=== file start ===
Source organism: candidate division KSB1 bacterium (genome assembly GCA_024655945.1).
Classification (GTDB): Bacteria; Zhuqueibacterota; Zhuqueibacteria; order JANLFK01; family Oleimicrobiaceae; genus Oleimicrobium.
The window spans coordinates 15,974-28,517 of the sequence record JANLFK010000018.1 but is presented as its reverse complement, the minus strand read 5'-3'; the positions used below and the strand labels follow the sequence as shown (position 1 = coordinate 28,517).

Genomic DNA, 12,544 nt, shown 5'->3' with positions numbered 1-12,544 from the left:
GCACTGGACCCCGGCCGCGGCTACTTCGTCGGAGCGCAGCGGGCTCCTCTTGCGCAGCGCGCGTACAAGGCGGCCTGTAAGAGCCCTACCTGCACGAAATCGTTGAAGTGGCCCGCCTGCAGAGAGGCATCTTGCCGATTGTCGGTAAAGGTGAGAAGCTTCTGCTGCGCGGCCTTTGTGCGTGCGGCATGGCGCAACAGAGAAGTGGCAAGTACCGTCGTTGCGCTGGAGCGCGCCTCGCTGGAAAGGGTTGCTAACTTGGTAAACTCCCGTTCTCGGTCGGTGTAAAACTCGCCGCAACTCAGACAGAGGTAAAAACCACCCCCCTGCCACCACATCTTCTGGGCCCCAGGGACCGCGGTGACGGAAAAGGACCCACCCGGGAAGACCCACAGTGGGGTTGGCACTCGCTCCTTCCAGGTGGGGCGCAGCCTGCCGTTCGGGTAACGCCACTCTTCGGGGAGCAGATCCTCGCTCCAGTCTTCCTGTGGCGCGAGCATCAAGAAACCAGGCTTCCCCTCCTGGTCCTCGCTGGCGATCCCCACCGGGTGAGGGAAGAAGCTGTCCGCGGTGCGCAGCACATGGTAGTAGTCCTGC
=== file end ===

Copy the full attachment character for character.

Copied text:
Source organism: candidate division KSB1 bacterium (genome assembly GCA_024655945.1).
Classification (GTDB): Bacteria; Zhuqueibacterota; Zhuqueibacteria; order JANLFK01; family Oleimicrobiaceae; genus Oleimicrobium.
The window spans coordinates 15,974-28,517 of the sequence record JANLFK010000018.1 but is presented as its reverse complement, the minus strand read 5'-3'; the positions used below and the strand labels follow the sequence as shown (position 1 = coordinate 28,517).

Genomic DNA, 12,544 nt, shown 5'->3' with positions numbered 1-12,544 from the left:
GCACTGGACCCCGGCCGCGGCTACTTCGTCGGAGCGCAGCGGGCTCCTCTTGCGCAGCGCGCGTACAAGGCGGCCTGTAAGAGCCCTACCTGCACGAAATCGTTGAAGTGGCCCGCCTGCAGAGAGGCATCTTGCCGATTGTCGGTAAAGGTGAGAAGCTTCTGCTGCGCGGCCTTTGTGCGTGCGGCATGGCGCAACAGAGAAGTGGCAAGTACCGTCGTTGCGCTGGAGCGCGCCTCGCTGGAAAGGGTTGCTAACTTGGTAAACTCCCGTTCTCGGTCGGTGTAAAACTCGCCGCAACTCAGACAGAGGTAAAAACCACCCCCCTGCCACCACATCTTCTGGGCCCCAGGGACCGCGGTGACGGAAAAGGACCCACCCGGGAAGACCCACAGTGGGGTTGGCACTCGCTCCTTCCAGGTGGGGCGCAGCCTGCCGTTCGGGTAACGCCACTCTTCGGGGAGCAGATCCTCGCTCCAGTCTTCCTGTGGCGCGAGCATCAAGAAACCAGGCTTCCCCTCCTGGTCCTCGCTGGCGATCCCCACCGGGTGAGGGAAGAAGCTGTCCGCGGTGCGCAGCACATGGTAGTAGTCCTGC